Fr. Roy Cimagala .
THIS is a big challenge to public speakers, especially to preachers who are charged to transmit nothing less than the living word of God. Given the way people are now—with all their differences and complexities—the task of effectively communicating with them without compromising the integrity of the message is indeed a tremendous job.
Offhand, what I can say is that first of all we have to appeal to God, asking for his grace, because no matter how good we are rated as public speakers and preachers, we can never tell whether we have truly communicated with our audience with the message integrally received, appreciated and sparking the audience’s desire to live it out.
It’s only God’s grace that does wonders and can accomplish what we cannot, given our limitations and the complications around. We should always feel the need for grace in our task of preaching and communicating.
Of course, asking for God’s grace does not and should not exempt us from doing what is humanly possible to connect with the people effectively. Grace does not supplant our human effort. In fact, grace requires the utmost cooperation of our effort.
Yes, we have to study the message well to see to it that we know what we are communicating and why. As much as possible the message should be so assimilated with us that the people who see and listen to us can readily get the message without much effort.
We should not forget that for preachers, for example, the challenge to transmit the living word of God is an overwhelming task, what with all the mysteries and other supernatural things that it contains. Yes, only God’s grace can connect the preacher and the preached effectively.
But as public speakers and preachers, we have to learn to dress the message according to how the people are. Thus, they have to be ready to use all the means for effective communication.
They have to prepare things, making outlines and talking points, etc. They have to use the appropriate rhetorical tools—logic should be clear and easy to follow, language should be pleasant and uplifting.
They should have a good command of the appropriate vocabulary and figures of speech. They should have the judicious use of anecdotes, stories, examples, even jokes and memes or the so-called “hugot lines.”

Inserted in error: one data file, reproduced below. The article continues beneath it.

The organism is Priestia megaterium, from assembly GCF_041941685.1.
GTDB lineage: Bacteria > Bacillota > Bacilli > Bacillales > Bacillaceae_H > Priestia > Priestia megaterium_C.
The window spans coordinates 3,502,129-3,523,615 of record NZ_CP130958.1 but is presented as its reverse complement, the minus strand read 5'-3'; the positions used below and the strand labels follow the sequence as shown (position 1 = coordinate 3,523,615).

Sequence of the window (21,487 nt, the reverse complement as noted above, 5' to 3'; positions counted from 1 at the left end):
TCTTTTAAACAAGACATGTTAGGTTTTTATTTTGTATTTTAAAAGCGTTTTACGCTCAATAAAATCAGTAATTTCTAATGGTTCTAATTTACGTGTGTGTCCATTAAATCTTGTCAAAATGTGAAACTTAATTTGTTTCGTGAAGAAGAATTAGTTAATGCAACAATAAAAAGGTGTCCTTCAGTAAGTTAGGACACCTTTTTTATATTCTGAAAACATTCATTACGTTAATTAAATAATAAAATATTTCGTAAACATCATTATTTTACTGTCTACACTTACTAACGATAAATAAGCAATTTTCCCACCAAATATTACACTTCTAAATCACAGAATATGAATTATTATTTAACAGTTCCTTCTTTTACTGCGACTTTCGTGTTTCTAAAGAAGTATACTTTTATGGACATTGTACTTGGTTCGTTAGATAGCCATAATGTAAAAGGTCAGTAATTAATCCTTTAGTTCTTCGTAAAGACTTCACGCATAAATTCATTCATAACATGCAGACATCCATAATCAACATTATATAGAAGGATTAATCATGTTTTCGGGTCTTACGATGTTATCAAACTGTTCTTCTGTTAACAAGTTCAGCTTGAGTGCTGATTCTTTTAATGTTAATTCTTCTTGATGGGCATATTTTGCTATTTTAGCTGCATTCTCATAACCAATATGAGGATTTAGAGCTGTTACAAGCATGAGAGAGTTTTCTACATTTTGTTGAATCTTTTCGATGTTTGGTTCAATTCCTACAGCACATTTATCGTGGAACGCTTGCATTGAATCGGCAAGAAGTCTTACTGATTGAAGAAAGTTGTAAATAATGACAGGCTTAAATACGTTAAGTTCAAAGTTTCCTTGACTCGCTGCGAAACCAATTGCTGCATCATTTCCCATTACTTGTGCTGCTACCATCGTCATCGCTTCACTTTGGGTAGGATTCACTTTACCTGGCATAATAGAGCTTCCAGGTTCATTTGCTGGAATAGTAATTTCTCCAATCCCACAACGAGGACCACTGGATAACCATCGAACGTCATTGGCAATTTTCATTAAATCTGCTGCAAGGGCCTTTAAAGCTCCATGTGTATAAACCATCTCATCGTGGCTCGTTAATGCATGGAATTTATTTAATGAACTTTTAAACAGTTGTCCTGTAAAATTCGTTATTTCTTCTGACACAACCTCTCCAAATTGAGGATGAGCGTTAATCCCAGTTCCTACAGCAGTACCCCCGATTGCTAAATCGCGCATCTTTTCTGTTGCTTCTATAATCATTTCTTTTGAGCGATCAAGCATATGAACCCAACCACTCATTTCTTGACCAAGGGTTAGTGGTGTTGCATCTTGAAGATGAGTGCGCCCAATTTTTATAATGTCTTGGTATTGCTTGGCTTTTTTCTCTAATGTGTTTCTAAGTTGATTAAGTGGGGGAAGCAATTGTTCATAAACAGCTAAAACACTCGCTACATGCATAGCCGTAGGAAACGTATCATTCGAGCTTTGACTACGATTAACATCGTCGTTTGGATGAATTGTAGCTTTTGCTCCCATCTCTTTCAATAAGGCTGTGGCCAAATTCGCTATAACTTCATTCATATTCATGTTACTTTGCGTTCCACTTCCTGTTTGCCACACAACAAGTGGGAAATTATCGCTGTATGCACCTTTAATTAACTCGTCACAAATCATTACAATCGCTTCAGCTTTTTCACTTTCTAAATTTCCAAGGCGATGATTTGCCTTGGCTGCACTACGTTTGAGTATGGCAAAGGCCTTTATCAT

But for all of these to be effective and for us to know what to use and how, we need to know the audience very well. Thus, doing previous research about the expected audience would always be helpful.
In fact, the ideal is to have a previous contact with them so the speakers and preachers would have a first-hand knowledge of their audience and can, in a manner of speaking, customize and even personalize their message to them.
We have to be wary of the tendency to talk above the heads of the audience, which is now a common occurrence, sad to say. But neither should we go down to frivolity and inane talk to grab the instant attention of the audience. Yes, there may be initial jokes to catch attention, but effort should be made that the main message is not lost.
Indeed, to connect with the people is no easy thing. There is a lot of trial-and-error involved here, and let’s hope that we can derive precious lessons from the errors. The important thing to remember also is that the delivery of the message should be uplifting and edifying even if serious and negative comments have to be made.
Public speakers and preachers should aim to do their job in such a way that the audience should not only feel good, but also should learn something important. They should constantly monitor the facial reactions of their audience to see if they are still connecting with them or are already in some disconnect mode.